Unwilling to accept the slow pace of progress in Charcot-Marie-Tooth (CMT) drug development, the CMT Research Foundation’s new video series asks and answers the most pressing questions about CMT treatments and how we can deliver them faster.
In this third episode, CMT Research Foundation CEO Susan Ruediger interviews Dr. Peter Marks, the director of the Center for Biologics Evaluation and Research at the Food and Drug Administration (FDA). His department is responsible for regulating and approving complex treatments, including gene therapies, which could transform the lives of CMT patients and their families.
Although other rare diseases like ALS, spinal muscular atrophy and multiple sclerosis have FDA-approved treatments, no drugs are currently approved to treat CMT. Susan and Dr. Marks discuss what it takes for the FDA to approve a drug, the promise of gene therapies for CMT and how patients can expedite the process. Watch now.
After watching this video, you will have answers to these questions:
- What is the FDA’s top priority for approving drugs?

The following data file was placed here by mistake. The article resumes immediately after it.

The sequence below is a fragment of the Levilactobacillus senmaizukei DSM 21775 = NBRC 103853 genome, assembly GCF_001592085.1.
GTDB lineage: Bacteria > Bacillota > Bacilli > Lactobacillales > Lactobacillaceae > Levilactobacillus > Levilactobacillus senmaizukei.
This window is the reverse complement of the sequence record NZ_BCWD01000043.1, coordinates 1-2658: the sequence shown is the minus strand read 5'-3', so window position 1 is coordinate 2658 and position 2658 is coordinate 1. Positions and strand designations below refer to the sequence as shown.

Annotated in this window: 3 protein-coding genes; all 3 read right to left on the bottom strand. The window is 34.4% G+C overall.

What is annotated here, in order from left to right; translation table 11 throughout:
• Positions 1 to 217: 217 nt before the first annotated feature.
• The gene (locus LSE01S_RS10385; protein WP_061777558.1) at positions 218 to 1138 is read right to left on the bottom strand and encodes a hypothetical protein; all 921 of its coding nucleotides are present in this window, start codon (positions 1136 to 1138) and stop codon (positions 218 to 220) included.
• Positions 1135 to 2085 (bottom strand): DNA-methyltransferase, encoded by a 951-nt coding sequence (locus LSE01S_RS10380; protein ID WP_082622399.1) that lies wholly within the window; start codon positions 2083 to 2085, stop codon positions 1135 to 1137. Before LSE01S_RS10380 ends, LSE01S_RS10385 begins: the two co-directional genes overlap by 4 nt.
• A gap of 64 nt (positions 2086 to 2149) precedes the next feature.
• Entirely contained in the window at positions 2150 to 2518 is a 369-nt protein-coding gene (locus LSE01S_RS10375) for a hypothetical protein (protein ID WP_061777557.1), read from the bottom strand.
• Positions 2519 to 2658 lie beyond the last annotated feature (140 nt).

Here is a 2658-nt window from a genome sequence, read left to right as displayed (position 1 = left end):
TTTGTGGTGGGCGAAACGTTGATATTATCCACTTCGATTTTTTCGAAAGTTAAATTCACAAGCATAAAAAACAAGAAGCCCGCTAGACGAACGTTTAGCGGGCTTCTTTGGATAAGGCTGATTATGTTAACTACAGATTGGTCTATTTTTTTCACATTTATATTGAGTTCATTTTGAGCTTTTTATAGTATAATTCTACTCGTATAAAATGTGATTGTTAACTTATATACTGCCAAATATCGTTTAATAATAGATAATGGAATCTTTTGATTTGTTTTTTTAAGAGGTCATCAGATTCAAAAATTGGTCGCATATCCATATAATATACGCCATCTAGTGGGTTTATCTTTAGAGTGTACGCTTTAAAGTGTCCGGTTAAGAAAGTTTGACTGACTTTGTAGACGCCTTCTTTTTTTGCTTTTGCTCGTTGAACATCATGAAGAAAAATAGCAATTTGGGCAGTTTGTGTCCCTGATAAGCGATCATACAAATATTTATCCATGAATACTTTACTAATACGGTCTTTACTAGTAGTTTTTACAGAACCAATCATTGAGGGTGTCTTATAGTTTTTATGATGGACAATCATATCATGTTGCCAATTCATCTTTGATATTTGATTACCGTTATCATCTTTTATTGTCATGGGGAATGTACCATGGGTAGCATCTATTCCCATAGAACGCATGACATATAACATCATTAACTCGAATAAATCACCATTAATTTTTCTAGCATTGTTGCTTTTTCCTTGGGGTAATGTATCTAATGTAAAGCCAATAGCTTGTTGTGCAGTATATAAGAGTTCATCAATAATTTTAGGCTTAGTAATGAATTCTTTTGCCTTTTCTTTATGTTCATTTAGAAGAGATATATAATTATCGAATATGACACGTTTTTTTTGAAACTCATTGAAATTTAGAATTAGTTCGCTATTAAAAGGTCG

- Why are gene therapies an important potential treatment option for CMT?
- How many gene therapies are currently approved in the United States?
- How does the FDA drug approval process work?
- How can CMT patients expedite the process and be partners in progress?
Meet Dr. Marks
Peter Marks, M.D., Ph.D., Director, Center for Biologics Evaluation and Research, Food and Drug Administration
Dr. Peter Marks received his graduate degree in cell and molecular biology and his medical degree at New York University and completed Internal Medicine residency and Hematology/Medical Oncology training at Brigham and Women’s Hospital in Boston. He has worked in academic settings teaching and caring for patients and in industry on drug development. He joined the FDA in 2012 as Deputy Center Director for the Center for Biologics Evaluation and Research and became Center Director in January 2016.
Thank you to our partner DTx Pharma for sponsoring this video and underwriting the costs to make it possible.